Have you guys actually looked at the Droid 3 in person? Most elements on the screen still appear sharper than say on the Incredible 2, which has a relatively comparable 4-inch screen with the 800x480 resolution. You also have to realize that a higher resolution means more viewable content, such as more settings options on the same screen, or more emails in the same view. The increased detail is very noticeable on, for example, home screen icons, looking at the Droid 3 and then a phone with the traditional 800x480 makes icons on the smaller resolution screen appear comically large.

    Solid colors, especially the green (which is in the battery icon), do look fuzzy, as well as a combination of lines on certain backgrounds, and colored text. But at least give the screen a chance in person before you write it off. In terms of overall screen sharpness, you're right in that the RGBW Pentile matrix isn't ideal, but it isn't as bad as you make it out to be.
  • snowblind64 - Sunday, July 31, 2011 - link

    Let's not forget there are benefits to a RGBW pentile screen. Battery drain is consistently well under 10% on my Droid 3 thanks to that extra white sub-pixel. Reply
  • themossie - Sunday, July 31, 2011 - link

    For some, it really is that bad.

    I used it in person, spent a couple off hours in the shop playing with it. Compared to the Droid 1, on the Droid 3 I have to read text at a greater font display size / zoom level (the characters have to be bigger on screen) and as a result can fit less content on the screen than on the Droid 1.

    Best comparison I can make: it feels like you are running an LCD screen at a very uncomplimentary non-native resolution. Try running a 1080p screen at 900p, it's painful to most any power user - you can still read and do work, but everything is fuzzy and hurts the eyes. Some people aren't bothered by this, others get headaches.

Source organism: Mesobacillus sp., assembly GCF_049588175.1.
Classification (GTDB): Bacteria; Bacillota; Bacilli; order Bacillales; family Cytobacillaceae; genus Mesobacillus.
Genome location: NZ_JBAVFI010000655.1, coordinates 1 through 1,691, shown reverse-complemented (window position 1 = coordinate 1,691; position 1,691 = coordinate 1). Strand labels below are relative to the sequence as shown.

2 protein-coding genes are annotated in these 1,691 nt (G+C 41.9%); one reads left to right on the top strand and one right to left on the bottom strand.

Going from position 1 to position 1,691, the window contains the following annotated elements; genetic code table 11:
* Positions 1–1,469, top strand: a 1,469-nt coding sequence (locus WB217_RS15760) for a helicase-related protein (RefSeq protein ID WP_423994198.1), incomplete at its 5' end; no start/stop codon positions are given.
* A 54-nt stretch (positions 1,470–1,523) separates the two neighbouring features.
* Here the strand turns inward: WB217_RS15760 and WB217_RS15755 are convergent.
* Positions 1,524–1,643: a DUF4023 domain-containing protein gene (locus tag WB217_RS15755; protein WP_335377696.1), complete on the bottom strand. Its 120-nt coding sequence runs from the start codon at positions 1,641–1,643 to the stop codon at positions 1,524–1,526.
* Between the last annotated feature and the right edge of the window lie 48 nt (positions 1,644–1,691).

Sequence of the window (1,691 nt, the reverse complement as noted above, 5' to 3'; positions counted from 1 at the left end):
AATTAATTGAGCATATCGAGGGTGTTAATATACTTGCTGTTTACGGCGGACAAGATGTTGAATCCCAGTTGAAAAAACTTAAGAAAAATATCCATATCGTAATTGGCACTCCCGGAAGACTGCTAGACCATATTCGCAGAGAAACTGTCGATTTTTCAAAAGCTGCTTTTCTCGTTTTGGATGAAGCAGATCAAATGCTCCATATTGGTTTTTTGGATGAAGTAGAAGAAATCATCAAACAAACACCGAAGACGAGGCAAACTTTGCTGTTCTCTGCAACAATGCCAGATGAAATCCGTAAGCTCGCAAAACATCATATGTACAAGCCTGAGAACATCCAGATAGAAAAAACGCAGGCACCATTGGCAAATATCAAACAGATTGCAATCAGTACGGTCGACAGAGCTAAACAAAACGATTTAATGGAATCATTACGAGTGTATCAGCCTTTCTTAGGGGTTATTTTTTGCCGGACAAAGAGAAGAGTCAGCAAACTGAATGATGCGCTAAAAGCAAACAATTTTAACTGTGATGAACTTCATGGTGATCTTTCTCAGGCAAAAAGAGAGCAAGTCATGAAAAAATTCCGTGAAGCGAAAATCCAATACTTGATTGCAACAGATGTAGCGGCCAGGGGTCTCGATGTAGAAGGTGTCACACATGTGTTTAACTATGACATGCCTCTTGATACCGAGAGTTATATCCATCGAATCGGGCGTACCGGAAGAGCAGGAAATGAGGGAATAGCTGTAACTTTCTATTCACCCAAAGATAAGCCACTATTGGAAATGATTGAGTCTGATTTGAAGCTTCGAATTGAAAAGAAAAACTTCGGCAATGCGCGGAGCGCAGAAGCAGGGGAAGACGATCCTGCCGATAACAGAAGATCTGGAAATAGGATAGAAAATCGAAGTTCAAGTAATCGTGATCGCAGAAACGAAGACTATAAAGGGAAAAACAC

For UI elements, the screen is acceptable; for reading this becomes a problem.

    I'm glad (and jealous) the Droid 3 screen works for you :-) I want a new slider that beats my OG Droid!
  • RavnosCC - Monday, August 01, 2011 - link

    Agreed! I played w/the phone side by side with my D1 on all my favorite sites, reading the same content... trying to find a comparable zoom level on the D3 that didn't make the text look horrible was near impossible on most of the sites I frequent. I think Moto needs to seriously rethink the idea that increasing specs while effectively lowering quality will become the future :( The trade-offs aren't worth it, imho. Reply
  • relativityboy - Thursday, August 04, 2011 - link

    As a posessor of the D3 I can say my D1's screen looks much better. Reply
  • Brian Klug - Sunday, July 31, 2011 - link

    So you have to keep in mind that the photo actually is a 100% crop that I supplied to just show the differences in the subpixel matrix between RGBW and RGB.

    I've been pretty critical of PenTile RGBG in the past, and admittedly RGBW still isn't as desirable as straight up RGB, but it definitely is a way to emulate higher equivalent resolution. The other RGBW advantage is of course the reduction in power (just keep the W subpixel in the on position when displaying white) and thus requiring a less powerful backlight.

    Again, I'd definitely prefer a true qHD 960x540 display like what HTC has on the Sensation/EVO 3D, but this isn't too bad compared to how RGBG looked on the previous generation of AMOLED displays, if nothing else because the vast majority of webpages render with sharp black edges properly.

  • Lucian Armasu - Sunday, July 31, 2011 - link

    It's because of the Pentile Matrix. It makes the screen fuzzier. I wish manufacturers would stop using it. It's not a trade-off I'm willing to make over whatever benefits Pentile brings. Reply
  • hwarrior - Saturday, July 30, 2011 - link

    Too bad Droid 3 is Verizon linked.
  • jjj - Saturday, July 30, 2011 - link

    Motorola will be using 2 LTE chips in it's 5 LTE devices planned to be released this year (Xoom, Bionic,1 more phone and 2 more tablets).One of the chips is developed by Motorola and the other one ... no clue really but Motorola might not want to kill battery life by using Qualcomm so maybe ST-E or Icera. Reply